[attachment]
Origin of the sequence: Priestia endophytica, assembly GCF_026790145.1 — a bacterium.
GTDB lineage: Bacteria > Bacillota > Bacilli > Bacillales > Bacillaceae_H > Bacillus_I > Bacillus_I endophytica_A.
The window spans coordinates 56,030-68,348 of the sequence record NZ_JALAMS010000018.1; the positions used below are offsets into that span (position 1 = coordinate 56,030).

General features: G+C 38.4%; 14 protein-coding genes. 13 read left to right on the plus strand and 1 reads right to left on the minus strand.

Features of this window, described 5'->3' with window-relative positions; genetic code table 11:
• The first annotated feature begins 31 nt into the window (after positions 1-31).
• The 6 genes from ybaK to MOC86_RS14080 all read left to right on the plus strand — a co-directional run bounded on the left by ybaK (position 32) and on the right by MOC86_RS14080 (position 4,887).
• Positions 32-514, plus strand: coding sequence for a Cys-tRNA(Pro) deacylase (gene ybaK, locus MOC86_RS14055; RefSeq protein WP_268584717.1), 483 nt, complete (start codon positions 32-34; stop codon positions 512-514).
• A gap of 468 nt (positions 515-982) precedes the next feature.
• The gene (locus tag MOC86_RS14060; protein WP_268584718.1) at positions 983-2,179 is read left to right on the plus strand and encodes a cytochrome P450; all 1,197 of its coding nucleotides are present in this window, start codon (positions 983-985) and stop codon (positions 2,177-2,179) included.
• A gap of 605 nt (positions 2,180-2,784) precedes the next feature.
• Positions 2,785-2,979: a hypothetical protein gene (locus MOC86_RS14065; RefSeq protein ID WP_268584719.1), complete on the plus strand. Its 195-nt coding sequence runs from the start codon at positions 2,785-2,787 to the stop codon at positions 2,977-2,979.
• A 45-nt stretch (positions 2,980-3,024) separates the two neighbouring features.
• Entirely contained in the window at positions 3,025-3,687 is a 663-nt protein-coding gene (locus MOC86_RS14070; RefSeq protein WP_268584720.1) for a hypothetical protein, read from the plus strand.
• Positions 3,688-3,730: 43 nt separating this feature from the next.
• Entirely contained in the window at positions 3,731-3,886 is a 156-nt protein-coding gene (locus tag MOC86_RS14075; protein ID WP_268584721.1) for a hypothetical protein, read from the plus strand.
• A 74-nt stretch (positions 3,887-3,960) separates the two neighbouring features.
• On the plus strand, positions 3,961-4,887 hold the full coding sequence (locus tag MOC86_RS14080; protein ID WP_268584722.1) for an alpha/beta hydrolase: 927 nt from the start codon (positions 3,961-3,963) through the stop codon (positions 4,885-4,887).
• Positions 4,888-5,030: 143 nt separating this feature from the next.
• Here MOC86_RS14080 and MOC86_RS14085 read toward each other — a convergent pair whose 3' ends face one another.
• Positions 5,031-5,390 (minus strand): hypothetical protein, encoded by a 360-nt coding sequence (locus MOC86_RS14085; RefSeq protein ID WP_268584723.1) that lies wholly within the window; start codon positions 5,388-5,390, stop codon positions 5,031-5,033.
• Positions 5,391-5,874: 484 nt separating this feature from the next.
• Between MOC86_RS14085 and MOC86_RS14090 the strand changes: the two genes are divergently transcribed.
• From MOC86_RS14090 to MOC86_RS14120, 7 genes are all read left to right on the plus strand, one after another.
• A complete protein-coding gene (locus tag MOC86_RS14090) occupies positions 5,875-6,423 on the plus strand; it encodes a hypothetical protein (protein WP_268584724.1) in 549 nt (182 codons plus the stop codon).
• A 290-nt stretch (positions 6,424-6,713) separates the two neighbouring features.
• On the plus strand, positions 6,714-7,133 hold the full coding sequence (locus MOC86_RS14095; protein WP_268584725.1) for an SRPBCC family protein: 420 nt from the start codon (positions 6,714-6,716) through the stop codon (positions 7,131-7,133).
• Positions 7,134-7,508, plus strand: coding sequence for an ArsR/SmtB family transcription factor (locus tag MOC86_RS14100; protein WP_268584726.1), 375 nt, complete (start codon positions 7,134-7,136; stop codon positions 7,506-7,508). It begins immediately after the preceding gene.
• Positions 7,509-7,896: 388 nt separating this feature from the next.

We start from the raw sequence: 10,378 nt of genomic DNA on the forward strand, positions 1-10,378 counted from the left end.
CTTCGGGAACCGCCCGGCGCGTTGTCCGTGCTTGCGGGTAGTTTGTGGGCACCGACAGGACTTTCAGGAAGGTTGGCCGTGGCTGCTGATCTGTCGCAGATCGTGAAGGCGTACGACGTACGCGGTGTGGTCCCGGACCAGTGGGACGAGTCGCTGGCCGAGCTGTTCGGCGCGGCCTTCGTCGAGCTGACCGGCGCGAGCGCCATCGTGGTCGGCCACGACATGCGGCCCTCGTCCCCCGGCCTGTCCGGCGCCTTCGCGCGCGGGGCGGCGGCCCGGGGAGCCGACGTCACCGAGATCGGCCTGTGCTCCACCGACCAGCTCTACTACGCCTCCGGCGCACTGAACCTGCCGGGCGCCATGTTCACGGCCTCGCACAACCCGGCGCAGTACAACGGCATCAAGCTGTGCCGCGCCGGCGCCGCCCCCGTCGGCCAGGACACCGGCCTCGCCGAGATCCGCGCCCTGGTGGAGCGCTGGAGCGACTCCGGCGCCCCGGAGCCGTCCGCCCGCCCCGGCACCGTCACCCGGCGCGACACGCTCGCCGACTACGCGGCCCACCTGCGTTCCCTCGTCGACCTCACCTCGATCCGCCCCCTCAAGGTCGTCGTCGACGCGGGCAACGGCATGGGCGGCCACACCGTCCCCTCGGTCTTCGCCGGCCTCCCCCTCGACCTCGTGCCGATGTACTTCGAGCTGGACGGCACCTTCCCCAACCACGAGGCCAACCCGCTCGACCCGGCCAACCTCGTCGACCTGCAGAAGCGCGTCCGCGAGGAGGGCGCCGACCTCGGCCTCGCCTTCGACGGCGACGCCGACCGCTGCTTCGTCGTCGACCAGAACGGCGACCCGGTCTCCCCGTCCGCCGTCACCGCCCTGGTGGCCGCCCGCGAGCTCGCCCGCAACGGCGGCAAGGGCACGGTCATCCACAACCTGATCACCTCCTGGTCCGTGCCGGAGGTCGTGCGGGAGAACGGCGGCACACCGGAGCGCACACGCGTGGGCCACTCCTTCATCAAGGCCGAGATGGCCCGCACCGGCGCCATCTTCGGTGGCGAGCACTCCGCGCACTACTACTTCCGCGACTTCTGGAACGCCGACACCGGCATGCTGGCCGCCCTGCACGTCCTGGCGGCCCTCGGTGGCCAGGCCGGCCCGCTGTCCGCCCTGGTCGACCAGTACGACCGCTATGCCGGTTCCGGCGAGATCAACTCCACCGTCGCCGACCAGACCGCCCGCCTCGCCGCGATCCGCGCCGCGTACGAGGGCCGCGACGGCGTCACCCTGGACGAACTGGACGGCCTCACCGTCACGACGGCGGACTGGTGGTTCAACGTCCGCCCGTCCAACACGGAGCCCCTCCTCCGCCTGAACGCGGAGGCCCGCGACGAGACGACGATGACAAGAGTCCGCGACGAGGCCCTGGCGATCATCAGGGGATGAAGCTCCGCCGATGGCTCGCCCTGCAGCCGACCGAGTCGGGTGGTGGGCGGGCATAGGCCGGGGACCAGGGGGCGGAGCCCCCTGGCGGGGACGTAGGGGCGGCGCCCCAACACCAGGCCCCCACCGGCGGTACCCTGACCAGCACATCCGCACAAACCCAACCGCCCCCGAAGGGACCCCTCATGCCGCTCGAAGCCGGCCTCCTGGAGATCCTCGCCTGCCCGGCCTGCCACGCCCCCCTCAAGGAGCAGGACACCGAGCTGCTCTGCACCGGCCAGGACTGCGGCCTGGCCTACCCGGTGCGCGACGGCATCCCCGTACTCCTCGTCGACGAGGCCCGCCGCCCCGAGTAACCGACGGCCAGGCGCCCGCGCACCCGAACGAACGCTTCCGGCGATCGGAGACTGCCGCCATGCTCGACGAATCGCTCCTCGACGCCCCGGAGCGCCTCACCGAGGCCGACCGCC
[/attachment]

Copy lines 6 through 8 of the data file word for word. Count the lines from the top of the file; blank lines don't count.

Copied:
• The first annotated feature begins 31 nt into the window (after positions 1-31).
• The 6 genes from ybaK to MOC86_RS14080 all read left to right on the plus strand — a co-directional run bounded on the left by ybaK (position 32) and on the right by MOC86_RS14080 (position 4,887).
• Positions 32-514, plus strand: coding sequence for a Cys-tRNA(Pro) deacylase (gene ybaK, locus MOC86_RS14055; RefSeq protein WP_268584717.1), 483 nt, complete (start codon positions 32-34; stop codon positions 512-514).